This arbitrary selection of sites and topics inevitably produces a partial representation of slavery. The book is none the worse for that, but it is generally uneven in tone and approach. This will come as no surprise to any academic convening a conference with an overarching theme. Contributors will invariably attempt to showcase their own research rather than toe the conference line. In the case of Laurence Brown’s chapter on Marble Hill and Northington Grange, slavery and classical culture cohere effectively if, again, somewhat tentatively. Henrietta Howard invested heavily in shares of the Compagnie des Indes and the South Sea Bubble, enabling her to build Marble Hill and make good use of Honduran mahogany in the construction of the Great Room, while Northington was owned by the great Drummond and Baring banking dynasties, which both had strong connections to the slave economy of the Atlantic. So far so good then; but surely it is special pleading to argue that Alexander Baring’s architect, Charles Robert Cockerell, had John Flaxman design a chimney piece for the dining room with a frieze depicting women servants “who were most probably enslaved or foreigners,” to provide a conscious reference to slavery (p. 93). Such prestidigitation, even if it is footnoted with reference to scholarly work on the hetairai (companions/elite prostitutes) in Attic vase painting, is too much for this reviewer. The remainder of the chapter charts Baring’s banking career and his opposition to emancipation in meticulous detail and is all the more revealing of its subject because it avoids any forced connections between slave money and the “material construction of classicism” (ibid.).
Given that English Heritage underwrote this book, Caroline Bressey’s quietly belligerent chapter about the heritage body’s presentation of two of their properties is a surprise and a welcome relief after such attempts to yoke slavery to material culture. She focuses on a double portrait of Dido Elizabeth Belle (who was black) and her cousin Lady Elizabeth Murray (who was white), which was the focal point of an exhibition at Kenwood House in 2007 to commemorate the abolition of slavery, but which is not now shown in the permanent collection. Bressey argues that, as a result, the “diverse historical geographies contained within traditional spaces of Englishness,” such as Kenwood, have been lost (p. 116). The chapter is all the more refreshing as it quotes a 2010 speech by David Cameron concerning the selling abroad of Britain’s heritage, one that Bressey implies is a vision of an “old (white) England” (p. 115), an idea that continues to be exploited by the British National Party. Of course, the presentation of specific historical narratives might have as much to do with available wall space or the appointment of a new properties manager than a conscious filtering out of racially tense contested histories. Bressey finds Osborne House far more satisfying in a “number of objects that speak to black historical geographies and the complexities of British imperialism” (p. 118). There is no getting away from that at Osborne, given that Queen Victoria, its principal and only resident after the death of Prince Albert, was empress of India. At the end of two fascinating tours we even get some retail therapy in the shops.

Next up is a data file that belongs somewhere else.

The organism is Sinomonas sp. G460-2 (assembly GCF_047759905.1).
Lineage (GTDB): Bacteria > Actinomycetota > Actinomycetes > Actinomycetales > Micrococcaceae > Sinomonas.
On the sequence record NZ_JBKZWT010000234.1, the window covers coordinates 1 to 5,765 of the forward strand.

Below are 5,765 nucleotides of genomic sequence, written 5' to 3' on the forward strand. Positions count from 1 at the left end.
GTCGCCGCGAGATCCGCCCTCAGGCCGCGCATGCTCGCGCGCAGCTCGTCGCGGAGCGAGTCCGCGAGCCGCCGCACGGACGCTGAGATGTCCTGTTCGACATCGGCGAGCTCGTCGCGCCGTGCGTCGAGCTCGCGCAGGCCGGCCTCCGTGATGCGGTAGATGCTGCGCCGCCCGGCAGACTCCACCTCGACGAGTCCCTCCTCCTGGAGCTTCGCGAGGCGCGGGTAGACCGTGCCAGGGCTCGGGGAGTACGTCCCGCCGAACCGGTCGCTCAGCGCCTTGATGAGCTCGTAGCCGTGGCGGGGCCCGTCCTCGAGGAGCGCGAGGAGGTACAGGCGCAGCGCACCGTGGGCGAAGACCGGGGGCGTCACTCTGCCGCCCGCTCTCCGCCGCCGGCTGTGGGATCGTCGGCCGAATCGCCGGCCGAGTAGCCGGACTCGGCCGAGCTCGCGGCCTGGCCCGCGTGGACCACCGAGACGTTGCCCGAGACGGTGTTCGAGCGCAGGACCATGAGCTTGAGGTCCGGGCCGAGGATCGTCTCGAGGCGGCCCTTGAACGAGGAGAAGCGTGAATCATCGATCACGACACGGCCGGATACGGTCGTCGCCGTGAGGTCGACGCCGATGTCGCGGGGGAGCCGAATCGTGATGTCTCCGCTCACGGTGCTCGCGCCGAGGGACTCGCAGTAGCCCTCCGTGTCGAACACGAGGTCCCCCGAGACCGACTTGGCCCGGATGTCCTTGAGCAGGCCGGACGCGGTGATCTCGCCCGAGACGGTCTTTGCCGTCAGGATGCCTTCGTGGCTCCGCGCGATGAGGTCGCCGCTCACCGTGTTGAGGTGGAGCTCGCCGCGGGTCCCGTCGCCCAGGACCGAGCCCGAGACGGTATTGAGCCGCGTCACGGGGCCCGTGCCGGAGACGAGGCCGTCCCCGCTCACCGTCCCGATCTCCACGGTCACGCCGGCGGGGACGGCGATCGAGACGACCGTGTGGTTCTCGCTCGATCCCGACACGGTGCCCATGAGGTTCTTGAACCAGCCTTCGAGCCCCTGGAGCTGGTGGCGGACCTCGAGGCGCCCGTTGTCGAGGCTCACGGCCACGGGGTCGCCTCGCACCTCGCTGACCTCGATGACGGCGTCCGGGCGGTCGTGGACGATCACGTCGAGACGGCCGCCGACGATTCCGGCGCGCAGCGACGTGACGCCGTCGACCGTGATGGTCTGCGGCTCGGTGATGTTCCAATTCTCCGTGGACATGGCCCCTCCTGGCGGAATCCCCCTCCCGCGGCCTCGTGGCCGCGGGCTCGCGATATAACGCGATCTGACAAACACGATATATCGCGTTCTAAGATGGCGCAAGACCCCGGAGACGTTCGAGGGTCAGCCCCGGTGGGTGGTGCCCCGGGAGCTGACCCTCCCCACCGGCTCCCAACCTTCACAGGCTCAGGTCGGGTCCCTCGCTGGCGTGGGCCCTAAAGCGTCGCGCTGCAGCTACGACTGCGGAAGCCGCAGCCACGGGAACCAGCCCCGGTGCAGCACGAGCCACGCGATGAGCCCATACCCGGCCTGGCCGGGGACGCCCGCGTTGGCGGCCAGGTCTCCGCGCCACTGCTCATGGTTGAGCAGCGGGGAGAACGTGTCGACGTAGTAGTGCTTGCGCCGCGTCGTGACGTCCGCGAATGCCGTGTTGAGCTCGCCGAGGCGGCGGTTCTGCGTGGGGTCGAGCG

Other chapters deal with country houses in Derbyshire, Bexley, and Liverpool, and there is an archaeologically focused paper by Roger Leech on lodges, garden houses, and villas in both England and St. Kitts and Nevis. Here there might have been an opportunity to provide a telling link between architectural decoration and slavery at Redland Chapel. Like Paul Fisher of Clifton Hill House, which Leech does cover, John Cossins was a London grocer with connections to the Atlantic trade. At Redland Court, his architect, John Strahan, deployed in 1735 a debased version of Palladianism, but at Cossins’s chapel up the hill a more spirited rendering of classicism by William Halfpenny culminated in two carved blackamoor heads on the external wall of the most sacred east end. This would appear to be as clear an expression of Bristol’s slaving connections as the 1720 grave at Henbury parish church to the black slave, Scipio Africanus, brought to the light of Christianity by his master, the Earl of Suffolk. However, the intention in this series of papers to provoke debate and stimulate new approaches to the understanding of our built heritage is admirably realized and should encourage a reappraisal of the somewhat tendentious link country houses and their landscapes have with slavery.
If there is additional discussion of this review, you may access it through the network, at: https://networks.h-net.org/h-histgeog.
Tim Mowl. Review of Dresser, Madge; Hann, Andrew, eds., Slavery and the British Country House.